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Health Canada has released a new guidance document intended to clarify new "plain language" labeling requirements before new regulations take effect on 13 June 2015.
In 2013, Canada's then-Minister of Health Leona Aglukkaq announced the government was launching a new initiative toimprove drug safety by making product information easier to understand for consumers.
Making labels and packaging easier to understand, Aglukkaq said, would "help prevent adverse drug reactions (ADRs), medication errors and protect Canadian patients." In launching the initiative, the government said "as many as 1 in 9 emergency room visits are related to drug adverse events, and as many as 68% of those are preventable."
Following the launch of the initiative, the Canadian government passed the 2014 Regulations Amending the Food and Drug Regulations (Labelling, Packaging and Brand Names of Drugs for Human Use, which included new requirements for plain language labeling.
Beginning 13 June 2015, new plain language labeling regulations will take effect in Canada for prescription drugs, including biologics and radiopharmaceuticals. While the regulations do cover non-prescription drugs, the requirements will not take effect for them until 13 June 2017.
In order to ensure drug labels are easily understood by consumers, the new labeling regulations require:
A.01.017 Every label of a drug for human use in dosage form shall meet the following conditions:
Existing products will not be affected by the new regulations, as they do not apply retroactively, though the government expects existing products will eventually conform to the new regulations as labels and packages are updated. Additionally, the regulations do not affect oth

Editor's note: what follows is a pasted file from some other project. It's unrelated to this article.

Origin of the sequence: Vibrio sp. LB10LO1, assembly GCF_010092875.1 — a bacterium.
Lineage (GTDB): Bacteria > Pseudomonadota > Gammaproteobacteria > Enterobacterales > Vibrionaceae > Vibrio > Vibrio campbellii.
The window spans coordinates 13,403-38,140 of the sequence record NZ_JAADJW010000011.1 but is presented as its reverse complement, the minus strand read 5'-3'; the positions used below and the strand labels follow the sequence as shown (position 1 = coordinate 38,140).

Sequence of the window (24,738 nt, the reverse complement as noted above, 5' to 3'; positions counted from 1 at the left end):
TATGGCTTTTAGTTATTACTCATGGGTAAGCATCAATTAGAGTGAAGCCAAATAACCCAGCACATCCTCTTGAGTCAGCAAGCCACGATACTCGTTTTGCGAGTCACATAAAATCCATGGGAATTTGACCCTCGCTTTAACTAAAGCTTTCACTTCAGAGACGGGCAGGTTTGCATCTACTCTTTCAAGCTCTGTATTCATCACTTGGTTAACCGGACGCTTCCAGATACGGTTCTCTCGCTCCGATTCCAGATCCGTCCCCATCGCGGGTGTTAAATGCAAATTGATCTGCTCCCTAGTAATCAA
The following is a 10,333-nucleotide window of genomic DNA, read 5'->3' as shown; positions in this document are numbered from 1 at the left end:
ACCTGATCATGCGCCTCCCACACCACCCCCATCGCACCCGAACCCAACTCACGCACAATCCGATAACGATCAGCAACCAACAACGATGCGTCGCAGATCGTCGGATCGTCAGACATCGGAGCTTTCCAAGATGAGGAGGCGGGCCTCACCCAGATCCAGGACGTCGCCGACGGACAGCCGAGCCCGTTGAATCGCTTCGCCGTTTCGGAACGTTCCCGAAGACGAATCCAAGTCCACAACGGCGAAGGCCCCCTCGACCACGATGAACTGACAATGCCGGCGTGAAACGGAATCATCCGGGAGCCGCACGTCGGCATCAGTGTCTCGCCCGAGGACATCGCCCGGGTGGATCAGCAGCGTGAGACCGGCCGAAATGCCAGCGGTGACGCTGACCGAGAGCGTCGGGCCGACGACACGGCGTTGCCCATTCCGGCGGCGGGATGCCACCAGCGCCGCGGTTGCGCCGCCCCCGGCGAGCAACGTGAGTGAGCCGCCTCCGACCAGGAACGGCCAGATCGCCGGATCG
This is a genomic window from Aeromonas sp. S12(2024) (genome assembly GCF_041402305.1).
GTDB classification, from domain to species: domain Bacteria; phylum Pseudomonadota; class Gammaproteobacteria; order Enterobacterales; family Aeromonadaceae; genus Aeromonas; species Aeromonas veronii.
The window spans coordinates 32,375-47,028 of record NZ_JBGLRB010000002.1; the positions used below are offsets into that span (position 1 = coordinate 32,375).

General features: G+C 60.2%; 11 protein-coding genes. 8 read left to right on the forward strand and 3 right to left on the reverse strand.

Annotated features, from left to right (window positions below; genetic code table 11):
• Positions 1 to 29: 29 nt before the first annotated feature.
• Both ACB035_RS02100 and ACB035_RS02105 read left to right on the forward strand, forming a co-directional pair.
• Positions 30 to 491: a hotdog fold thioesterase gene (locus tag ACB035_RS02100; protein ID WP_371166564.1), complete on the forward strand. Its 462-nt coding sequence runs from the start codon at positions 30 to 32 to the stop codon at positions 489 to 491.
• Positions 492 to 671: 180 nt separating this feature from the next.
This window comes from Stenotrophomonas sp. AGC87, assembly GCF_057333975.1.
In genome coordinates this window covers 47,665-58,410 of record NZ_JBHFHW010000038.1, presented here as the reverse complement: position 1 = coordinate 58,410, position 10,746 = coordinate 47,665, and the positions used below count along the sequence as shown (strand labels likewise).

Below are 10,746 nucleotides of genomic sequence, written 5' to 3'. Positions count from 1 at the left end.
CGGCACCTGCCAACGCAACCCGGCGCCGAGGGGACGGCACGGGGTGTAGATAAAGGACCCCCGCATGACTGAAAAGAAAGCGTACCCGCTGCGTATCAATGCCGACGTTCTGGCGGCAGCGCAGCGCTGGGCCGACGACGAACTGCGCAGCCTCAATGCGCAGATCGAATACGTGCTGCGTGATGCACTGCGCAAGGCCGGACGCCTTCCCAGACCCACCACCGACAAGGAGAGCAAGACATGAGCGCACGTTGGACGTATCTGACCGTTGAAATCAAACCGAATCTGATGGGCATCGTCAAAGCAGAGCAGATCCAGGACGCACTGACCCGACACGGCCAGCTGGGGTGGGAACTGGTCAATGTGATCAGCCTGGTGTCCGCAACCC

In addition to the plain language labeling requirements, the new regulations also require several other measures to reduce confusion for consumers.
New drugs will be required to be required to undergo a brand name assessment to ensure the drug "will not be confused with another drug because of similar names."
Companies will also be required to list contact information on all new drugs, excluding biologics and radiopharmaceuticals, in dosage form. Affected products must list at least one of the following: "a telephone number, email address, website address, postal address or any other information that enables communication with a contact person in Canada." Additionally, contact information must be presented in both English and French.
New product applications will now be required to include mock-ups of labels and packages, which Health Canada will review along with safety and efficacy data. This requirement will apply to all drugs, including biologics and radiopharmaceuticals, and will not be applied retroactively.
Each of these requirements will go into effect for prescription drugs on 13 June 2015, while non-prescription drugs will have until 13 June 2017 to comply.
The new regulations require all non-prescription drugs, excluding those "obtained only through health professionals," to include a facts table on the product's outer packaging. The label must be bilingual in English and French and provide:
As with the other requirements for non-prescription drugs, the fact table requirement will take effect on 13 June 2017.
Tags: Plain language labeling, Medication errors, Adverse drug reactions, ADRs